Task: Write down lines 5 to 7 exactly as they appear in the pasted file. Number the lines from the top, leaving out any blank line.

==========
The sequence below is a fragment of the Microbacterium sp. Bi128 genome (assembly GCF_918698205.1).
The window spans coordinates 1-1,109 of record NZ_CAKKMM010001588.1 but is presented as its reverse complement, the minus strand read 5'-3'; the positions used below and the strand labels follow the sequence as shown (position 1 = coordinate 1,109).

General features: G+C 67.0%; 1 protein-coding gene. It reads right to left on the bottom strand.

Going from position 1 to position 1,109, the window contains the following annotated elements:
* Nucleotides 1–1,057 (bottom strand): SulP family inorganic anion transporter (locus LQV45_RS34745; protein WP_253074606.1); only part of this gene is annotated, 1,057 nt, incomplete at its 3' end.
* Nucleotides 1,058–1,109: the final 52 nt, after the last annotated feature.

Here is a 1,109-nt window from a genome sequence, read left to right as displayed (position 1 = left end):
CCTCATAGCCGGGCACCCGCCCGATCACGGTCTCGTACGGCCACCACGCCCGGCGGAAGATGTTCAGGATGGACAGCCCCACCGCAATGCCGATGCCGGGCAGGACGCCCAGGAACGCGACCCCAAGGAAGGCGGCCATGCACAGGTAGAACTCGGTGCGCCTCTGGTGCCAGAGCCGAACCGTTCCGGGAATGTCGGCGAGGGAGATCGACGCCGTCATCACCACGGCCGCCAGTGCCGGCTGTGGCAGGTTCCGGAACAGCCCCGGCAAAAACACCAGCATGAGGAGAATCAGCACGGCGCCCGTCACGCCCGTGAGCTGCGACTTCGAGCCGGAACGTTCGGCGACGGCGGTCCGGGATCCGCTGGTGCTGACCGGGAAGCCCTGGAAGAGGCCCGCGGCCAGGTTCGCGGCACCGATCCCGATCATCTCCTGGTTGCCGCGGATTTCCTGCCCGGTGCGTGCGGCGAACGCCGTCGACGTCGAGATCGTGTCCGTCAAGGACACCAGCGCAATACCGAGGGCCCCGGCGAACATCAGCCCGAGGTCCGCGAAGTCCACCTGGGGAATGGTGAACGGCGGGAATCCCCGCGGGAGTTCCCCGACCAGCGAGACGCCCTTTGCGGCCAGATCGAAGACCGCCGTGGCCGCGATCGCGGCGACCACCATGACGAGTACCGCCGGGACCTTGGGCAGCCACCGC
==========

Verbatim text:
* Nucleotides 1–1,057 (bottom strand): SulP family inorganic anion transporter (locus LQV45_RS34745; protein WP_253074606.1); only part of this gene is annotated, 1,057 nt, incomplete at its 3' end.
* Nucleotides 1,058–1,109: the final 52 nt, after the last annotated feature.

Here is a 1,109-nt window from a genome sequence, read left to right as displayed (position 1 = left end):